Gene Wolfe is notorious for using unreliable narrators, though I have seen these theme in his stories before (e.g. one of his short stories, about a reality television show in a dystopian future). Whatever Mr Wolfe (a Catholic, by the way) thinks about this, I can say that I actually sympathize with the narrator/protagonist above. Granted, it wasn't my first thought when I learned about the abusers, and I am skeptical about any claim that they might have been confused as to whether or not this was wrong (to put it mildly).
With that said, he does have a point, or really two points. The first (larger) point is that, in the words of C.S. Lewis, we have been raising boys to become "men without chests." They are too timid to really fight or even stand up for themselves. The second point is that it is not blaming the victim to say this, but rather in this case it is to point out that the victim was made a victim twice--once by the molesting priest, and once again by all of the other authorities (parents, role models) in his life who did not teach him to stand up for himself, even a little. Would he have won in a physical fight against a priest? Perhaps not, though I suspect that if a child came home with some bruises and/or bleeding the situation would have been resolved a lot quicker than it actually was, bad as this would be for the child. There certainly wouldn't have been more than one or two instances, and probably no repeat instances.
The whole thing would have been made a lot more public a lot more quickly in this case, which would have been for the best for everybody. Alternatively, the priest would have dropped it then and there (if he were smart), and perhaps no more incidences would have been forthcoming.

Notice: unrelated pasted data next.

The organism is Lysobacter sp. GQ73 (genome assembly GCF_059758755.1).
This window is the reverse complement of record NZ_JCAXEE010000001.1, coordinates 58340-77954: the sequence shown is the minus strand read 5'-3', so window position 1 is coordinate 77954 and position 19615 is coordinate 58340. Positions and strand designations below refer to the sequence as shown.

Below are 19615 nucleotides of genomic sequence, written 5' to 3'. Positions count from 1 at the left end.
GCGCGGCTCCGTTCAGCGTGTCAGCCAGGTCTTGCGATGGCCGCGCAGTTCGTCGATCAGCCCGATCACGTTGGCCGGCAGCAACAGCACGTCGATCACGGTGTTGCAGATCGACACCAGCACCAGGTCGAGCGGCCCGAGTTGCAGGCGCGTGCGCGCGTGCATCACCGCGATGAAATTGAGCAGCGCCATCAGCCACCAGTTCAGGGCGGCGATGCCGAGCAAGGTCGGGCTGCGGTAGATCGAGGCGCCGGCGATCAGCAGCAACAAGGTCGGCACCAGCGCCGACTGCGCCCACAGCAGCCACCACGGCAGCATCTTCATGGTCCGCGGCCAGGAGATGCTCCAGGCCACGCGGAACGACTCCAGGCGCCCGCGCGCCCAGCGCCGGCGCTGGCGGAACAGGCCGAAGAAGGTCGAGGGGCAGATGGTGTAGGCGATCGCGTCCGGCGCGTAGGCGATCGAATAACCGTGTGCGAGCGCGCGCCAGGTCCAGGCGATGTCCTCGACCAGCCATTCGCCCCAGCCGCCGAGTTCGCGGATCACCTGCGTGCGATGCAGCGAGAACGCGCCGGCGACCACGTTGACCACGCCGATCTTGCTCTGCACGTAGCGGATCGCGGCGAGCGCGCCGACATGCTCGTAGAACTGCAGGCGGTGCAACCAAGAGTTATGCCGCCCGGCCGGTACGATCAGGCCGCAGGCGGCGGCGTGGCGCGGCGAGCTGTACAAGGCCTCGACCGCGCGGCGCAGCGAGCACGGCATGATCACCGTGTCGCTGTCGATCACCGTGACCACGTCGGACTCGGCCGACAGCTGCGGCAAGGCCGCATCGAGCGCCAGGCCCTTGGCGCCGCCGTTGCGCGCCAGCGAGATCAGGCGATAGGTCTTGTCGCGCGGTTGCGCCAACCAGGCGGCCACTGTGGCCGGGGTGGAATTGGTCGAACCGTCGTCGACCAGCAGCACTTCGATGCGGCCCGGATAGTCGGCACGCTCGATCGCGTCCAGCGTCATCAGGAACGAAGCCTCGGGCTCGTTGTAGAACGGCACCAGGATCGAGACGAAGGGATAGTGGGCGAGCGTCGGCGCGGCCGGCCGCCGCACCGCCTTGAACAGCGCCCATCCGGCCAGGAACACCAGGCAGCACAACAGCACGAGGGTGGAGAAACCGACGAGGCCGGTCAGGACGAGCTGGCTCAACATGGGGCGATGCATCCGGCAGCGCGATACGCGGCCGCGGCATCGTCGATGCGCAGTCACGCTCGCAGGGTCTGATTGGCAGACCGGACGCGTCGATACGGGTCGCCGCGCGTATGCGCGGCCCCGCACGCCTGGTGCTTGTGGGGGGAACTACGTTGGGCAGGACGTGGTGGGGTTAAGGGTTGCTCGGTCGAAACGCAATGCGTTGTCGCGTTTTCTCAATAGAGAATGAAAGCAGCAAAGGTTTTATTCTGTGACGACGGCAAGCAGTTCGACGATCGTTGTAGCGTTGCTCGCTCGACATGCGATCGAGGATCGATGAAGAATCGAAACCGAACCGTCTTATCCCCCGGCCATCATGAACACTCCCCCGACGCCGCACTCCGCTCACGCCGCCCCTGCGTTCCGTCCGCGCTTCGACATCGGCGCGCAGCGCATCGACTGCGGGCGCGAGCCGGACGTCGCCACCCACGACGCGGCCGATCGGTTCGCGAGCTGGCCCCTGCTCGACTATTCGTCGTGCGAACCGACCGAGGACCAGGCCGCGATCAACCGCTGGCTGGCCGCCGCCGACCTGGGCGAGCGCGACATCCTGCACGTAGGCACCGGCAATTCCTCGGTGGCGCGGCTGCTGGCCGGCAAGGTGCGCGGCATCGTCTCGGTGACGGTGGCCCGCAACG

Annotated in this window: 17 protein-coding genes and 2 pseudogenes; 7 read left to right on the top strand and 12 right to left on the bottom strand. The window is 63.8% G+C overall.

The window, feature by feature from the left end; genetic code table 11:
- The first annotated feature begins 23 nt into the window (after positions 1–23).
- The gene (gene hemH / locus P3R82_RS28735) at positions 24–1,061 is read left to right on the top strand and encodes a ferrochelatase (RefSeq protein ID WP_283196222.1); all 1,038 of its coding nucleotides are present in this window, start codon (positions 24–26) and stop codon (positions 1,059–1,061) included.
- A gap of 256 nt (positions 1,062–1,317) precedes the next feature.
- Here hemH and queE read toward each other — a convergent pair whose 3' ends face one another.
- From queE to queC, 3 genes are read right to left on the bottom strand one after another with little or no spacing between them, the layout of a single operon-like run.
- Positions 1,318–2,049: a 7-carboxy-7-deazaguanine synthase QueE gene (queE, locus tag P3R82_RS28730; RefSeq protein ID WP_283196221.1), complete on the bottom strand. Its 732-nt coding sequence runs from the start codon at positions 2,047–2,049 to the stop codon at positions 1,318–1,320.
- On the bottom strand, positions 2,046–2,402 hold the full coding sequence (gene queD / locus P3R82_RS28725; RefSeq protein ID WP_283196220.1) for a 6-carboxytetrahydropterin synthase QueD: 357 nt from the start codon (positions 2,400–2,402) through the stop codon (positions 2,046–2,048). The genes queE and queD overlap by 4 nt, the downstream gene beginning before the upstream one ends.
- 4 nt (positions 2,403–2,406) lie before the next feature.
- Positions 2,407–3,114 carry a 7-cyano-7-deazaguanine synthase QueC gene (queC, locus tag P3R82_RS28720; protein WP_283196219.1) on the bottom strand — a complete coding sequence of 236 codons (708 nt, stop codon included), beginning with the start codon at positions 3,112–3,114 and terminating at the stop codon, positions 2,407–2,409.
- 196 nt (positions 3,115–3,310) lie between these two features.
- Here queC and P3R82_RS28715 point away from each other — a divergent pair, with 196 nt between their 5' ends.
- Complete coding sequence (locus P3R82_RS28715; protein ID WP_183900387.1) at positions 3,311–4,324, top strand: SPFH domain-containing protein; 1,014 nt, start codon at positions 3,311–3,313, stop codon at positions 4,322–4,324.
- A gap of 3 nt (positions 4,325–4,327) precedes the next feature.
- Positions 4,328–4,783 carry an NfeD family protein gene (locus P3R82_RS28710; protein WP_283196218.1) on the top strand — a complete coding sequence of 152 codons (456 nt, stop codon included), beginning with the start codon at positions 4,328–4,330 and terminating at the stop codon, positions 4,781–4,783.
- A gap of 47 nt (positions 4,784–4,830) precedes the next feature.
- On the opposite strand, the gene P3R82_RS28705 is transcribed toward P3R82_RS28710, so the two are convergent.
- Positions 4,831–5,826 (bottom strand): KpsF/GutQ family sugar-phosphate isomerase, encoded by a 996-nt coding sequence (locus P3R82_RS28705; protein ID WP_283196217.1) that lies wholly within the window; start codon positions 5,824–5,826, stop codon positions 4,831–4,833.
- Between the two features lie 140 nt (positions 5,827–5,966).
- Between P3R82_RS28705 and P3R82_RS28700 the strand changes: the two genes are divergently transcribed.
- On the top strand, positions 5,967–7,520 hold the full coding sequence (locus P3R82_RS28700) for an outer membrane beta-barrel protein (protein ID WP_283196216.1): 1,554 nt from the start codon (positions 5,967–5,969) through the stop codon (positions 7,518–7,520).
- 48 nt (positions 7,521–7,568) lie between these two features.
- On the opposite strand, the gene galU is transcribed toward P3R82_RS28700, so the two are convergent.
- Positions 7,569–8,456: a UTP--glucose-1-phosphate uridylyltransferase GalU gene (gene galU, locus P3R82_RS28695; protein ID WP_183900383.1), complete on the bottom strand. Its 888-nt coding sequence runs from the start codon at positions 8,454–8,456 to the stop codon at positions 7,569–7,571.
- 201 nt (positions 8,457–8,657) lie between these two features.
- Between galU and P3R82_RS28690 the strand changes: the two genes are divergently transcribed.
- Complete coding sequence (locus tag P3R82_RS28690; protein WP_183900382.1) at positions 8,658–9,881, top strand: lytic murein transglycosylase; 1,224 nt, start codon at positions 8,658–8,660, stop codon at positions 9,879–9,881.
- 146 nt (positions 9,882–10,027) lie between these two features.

Boys are increasingly being taught that "violence never solves anything"--this comes from some good motives and some bad ones. Violence obviously should not be the first recourse, but at the point in time when sexual molestation is occurring the situation has already escalated to require more desperate measures form the victim. The result of this "no violence" campaign--which is, oddly enough, just old enough to have been picked up on by C.S. Lewis in his Abolition of Man, thus dating it to around the time that these abuses would have first begun--has been that we have raised now three generations of "men without chests," in which chivalry has slowly but surely faded from the manly virtues; the cardinal virtues of fortitude, prudence, justice, and temperance have all faded with it, and this is not a coincidence.
As Professor Budzisewski has observed in his book On the Meaning of Sex, the result is that rather than men becoming either knights (for the more spirited) or cads (for the less spirited), they have largely grown up to be either cads (for the more spirited) or poltroons (for the less spirited). So enters the next phase of C.S. Lewis' prophetic book, that of the trousered ape. I am sure that this may ruffle a few feathers, so there wil be two follow-up posts later this week.